Harvard’s social media dashboard is home to over 100 University-related Twitter accounts. On Berklee’s social media page, content’s broken down into four categories: admissions, alumni, general news and summer programs. Boston University has several branded accounts, including @BU_Tweets, @bualumni, @bostonia and @ApplyToBU. And Northeastern’s social media dashboard tracks the hashtag #Northeastern in real-time, just as Babson’s keeping up-to-date with the hashtag #Babson.
So, with the amount of social media pumping out of each school, how are institutions able to control their message? As social media evolves into this means of survival, how can colleges make sure they’re sending the right message — a message that can help them recruit top tier students and stay connected to their audience?
Although Boston University has created Brand Identity Standards, Public Relations Assistant Jenny Mackintosh admits collaboration is completed offline with a group called Social Media Communicators, comprised of those who have their hands in social media for Boston University. “We try to meet two to three times each semester to discuss new trends and tools, as well as make each other aware of upcoming events that we could use some cross-promotional help with,” Mackintosh says.
Communication is key, and Mackintosh suggests every school keeps their lines wide open. “Make it possible for people within your institution managing social profiles to meet each other and share ideas, whether it’s an organized meetup or a private Facebook group,” she says. “Sometimes, people just don’t know who to ask for advice.”
Harvard’s Chief Digital Officer Perry Hewitt agrees, claiming, “Social is people, so get them together!” At a university entrenched in digital thinking, from the Berkman Center to the Nieman Lab, the best way they’ve found to enhance Harvard’s message — beyond adopting and adapting identity guidelines — is to share and compare practices all together, along with analytics.
Hewitt encourages to get granular with analytics. “We look not only at the performance of various content topics and media formats, but the audience, time of day and, of course, the platform,” Hewitt says. Although there’s no one-size-fits-all social media solution, Hewitt admits “analytics help us get in the game early with content as we see what’s trending externally. We share those findings and collaborate with distributed content owners.”
Berklee’s Assistant Director for Online Marketing Magen Tracy also suggests schools continue to take inventory of their social media properties and analyze them. “No matter how organized you are, or how coherent and visible your policy, new pages and sites will crop up all the time,” Tracy says. “It’s important to bring them into the fold.”
Tracy makes it a point to meet with departments looking to jump into social media, asking them who they’re trying to reach and what they’re trying to say. “Meeting face-to-face helps so that you know who you’re working with,” Tracy says, also admitting it’s crucial that, no matter the departments, schools look at their social media properties from an outsider’s perspective. “Remember that, internally, there may be a huge difference between this office or that department, but to the outside world, it’s all Berklee,” she says.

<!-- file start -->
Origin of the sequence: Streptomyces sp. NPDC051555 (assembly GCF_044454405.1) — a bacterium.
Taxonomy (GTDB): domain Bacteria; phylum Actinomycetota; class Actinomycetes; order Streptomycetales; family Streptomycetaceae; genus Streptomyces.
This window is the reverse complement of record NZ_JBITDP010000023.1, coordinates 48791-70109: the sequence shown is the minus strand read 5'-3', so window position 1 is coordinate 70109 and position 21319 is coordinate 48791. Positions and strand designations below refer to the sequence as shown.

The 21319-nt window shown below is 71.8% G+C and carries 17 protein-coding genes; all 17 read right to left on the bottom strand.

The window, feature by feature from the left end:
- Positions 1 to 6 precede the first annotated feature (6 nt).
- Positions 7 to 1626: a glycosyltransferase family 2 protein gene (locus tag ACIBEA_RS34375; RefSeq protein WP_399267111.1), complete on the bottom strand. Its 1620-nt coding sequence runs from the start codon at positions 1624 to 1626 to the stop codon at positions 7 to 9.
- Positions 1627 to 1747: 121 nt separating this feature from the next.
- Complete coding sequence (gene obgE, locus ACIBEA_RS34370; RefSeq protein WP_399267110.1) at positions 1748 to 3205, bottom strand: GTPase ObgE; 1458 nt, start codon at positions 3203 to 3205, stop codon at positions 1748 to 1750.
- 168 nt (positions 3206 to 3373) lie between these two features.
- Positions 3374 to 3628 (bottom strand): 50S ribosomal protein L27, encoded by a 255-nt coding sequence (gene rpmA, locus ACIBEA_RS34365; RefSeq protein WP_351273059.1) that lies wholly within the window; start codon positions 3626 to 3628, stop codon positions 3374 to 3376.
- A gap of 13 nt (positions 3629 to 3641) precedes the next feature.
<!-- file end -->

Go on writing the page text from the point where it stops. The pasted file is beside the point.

Northeastern recently re-launched their [email protected] site to engage outsiders in a more active way. Because of the high amount of activity, though, Northeastern’s Director of Communications Renata Nyul claims they “have a robust university-wide monitoring system in place.” Inspired by a system used by the Air Force, Nyul says they “evaluate every piece of [content] on an ongoing basis to make sure it is as buttoned-down as possible, and make adjustments whenever appropriate and necessary.”
To Babson’s Digital Marketing Director Gene Begin, however, controlling your social media message isn’t that simple. “For one, you’ll never be able to control your message in social media, so my first tip would be to try not to do that,” he says. “Secondly, having brand identity guidelines are great, and we created them as well, but they are only useful with ongoing training and education. No one refers back to them on their own.”
Begin agrees with the others on the idea that communication ranks supreme. Begin makes sure he knows who is managing what Twitter accounts on campus and off, ranging from staff, faculty, students and alumni, and then builds relationships with those people. “A student is much more likely to change the branding of their Twitter picture if they know me and realize I’m not a random guy in an office in a basement looking for my red stapler,” he admits.
Once those relationships are made, Begin works with account holders on a regular basis. Although he says he meets with the 10 core Babson-related accounts once a week, he still meets four to six times a year with the college’s 40-person Social Media Council. “Mostly for Facebook and Twitter, we developed a matrix of each account’s target audience, primary goal and where we could better integrate,” Begin says, also saying they’ve tested a variety of tools, whether it be HootSuite or GaggleAMP, to help coordinate their efforts.
“Just like a website is never done, an effective social media strategy will never be completed,” Begin says. “It has to be enhanced, tweaked and cared for on a weekly basis to change with the ever-changing needs of the platforms, the marketplace and, most importantly, your audiences.”